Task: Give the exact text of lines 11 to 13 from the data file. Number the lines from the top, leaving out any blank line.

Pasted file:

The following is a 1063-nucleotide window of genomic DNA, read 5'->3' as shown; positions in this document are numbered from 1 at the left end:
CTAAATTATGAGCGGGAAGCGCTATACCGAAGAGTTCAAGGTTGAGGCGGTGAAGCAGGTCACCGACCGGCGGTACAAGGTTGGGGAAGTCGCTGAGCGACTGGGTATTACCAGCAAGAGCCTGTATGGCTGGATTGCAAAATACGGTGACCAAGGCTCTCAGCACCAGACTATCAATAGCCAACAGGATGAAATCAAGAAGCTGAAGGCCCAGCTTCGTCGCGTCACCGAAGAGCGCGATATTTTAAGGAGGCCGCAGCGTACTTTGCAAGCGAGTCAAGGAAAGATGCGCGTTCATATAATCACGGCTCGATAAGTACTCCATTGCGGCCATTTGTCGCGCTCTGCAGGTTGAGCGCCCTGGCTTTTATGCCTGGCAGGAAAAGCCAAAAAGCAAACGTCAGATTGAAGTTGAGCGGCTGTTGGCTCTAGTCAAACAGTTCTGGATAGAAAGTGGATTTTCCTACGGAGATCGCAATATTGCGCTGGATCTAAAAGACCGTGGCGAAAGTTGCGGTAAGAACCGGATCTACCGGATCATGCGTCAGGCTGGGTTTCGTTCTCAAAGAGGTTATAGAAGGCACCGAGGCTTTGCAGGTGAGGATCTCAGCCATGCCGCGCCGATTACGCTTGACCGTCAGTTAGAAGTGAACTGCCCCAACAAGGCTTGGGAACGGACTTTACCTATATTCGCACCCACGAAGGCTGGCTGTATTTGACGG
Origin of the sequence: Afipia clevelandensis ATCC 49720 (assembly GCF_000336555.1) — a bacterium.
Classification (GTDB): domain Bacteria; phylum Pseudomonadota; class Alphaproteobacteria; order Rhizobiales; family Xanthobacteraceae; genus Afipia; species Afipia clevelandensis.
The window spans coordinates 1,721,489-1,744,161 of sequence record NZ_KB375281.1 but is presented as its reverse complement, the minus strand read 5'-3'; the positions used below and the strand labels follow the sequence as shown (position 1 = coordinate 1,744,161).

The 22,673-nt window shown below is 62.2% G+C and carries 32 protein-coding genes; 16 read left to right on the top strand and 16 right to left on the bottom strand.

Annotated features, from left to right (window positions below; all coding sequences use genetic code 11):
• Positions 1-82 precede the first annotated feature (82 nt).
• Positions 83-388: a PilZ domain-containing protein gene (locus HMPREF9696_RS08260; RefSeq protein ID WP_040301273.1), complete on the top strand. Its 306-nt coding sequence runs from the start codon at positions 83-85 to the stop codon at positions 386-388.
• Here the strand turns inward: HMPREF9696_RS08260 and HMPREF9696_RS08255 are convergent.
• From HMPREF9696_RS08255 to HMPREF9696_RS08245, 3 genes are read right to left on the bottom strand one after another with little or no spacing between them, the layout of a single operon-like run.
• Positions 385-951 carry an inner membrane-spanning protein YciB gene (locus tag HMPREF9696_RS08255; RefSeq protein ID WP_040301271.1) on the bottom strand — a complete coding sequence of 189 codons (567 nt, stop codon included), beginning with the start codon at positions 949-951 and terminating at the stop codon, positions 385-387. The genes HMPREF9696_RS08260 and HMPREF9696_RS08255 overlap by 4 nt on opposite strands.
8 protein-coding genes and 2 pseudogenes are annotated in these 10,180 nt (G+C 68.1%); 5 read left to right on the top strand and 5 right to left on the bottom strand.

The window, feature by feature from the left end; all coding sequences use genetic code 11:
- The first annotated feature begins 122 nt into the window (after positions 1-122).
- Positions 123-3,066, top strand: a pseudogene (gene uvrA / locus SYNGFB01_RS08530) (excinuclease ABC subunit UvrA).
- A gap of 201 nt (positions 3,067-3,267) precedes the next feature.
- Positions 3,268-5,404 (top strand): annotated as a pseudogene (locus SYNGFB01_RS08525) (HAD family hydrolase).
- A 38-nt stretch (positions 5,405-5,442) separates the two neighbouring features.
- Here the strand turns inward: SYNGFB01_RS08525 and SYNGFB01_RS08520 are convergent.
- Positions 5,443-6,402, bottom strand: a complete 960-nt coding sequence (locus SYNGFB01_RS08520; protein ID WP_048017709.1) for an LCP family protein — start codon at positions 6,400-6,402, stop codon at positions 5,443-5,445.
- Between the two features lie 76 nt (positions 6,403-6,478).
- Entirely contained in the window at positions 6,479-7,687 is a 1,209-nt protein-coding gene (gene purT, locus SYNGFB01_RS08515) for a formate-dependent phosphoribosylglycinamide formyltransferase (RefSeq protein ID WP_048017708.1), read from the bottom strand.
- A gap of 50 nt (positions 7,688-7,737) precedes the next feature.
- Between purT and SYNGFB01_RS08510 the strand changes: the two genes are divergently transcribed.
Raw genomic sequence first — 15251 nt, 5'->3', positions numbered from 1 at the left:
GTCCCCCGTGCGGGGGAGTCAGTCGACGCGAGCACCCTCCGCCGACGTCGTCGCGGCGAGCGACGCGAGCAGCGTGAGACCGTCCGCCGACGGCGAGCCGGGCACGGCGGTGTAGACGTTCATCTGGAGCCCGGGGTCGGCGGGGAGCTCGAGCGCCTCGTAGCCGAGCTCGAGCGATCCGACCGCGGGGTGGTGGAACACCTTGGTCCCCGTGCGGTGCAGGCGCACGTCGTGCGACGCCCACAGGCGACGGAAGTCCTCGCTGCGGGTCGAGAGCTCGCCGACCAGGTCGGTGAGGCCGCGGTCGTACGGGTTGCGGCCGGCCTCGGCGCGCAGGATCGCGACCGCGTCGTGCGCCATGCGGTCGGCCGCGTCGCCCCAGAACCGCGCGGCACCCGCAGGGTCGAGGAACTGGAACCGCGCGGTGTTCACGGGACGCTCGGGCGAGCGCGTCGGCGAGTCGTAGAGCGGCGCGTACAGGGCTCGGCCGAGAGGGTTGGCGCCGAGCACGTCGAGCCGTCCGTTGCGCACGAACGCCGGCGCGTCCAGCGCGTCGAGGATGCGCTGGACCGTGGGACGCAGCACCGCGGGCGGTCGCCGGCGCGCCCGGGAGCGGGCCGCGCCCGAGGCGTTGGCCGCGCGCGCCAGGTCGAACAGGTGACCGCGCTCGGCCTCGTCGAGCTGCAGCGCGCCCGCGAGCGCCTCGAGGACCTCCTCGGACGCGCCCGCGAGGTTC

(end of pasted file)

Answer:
• From HMPREF9696_RS08255 to HMPREF9696_RS08245, 3 genes are read right to left on the bottom strand one after another with little or no spacing between them, the layout of a single operon-like run.
• Positions 385-951 carry an inner membrane-spanning protein YciB gene (locus tag HMPREF9696_RS08255; RefSeq protein ID WP_040301271.1) on the bottom strand — a complete coding sequence of 189 codons (567 nt, stop codon included), beginning with the start codon at positions 949-951 and terminating at the stop codon, positions 385-387. The genes HMPREF9696_RS08260 and HMPREF9696_RS08255 overlap by 4 nt on opposite strands.
8 protein-coding genes and 2 pseudogenes are annotated in these 10,180 nt (G+C 68.1%); 5 read left to right on the top strand and 5 right to left on the bottom strand.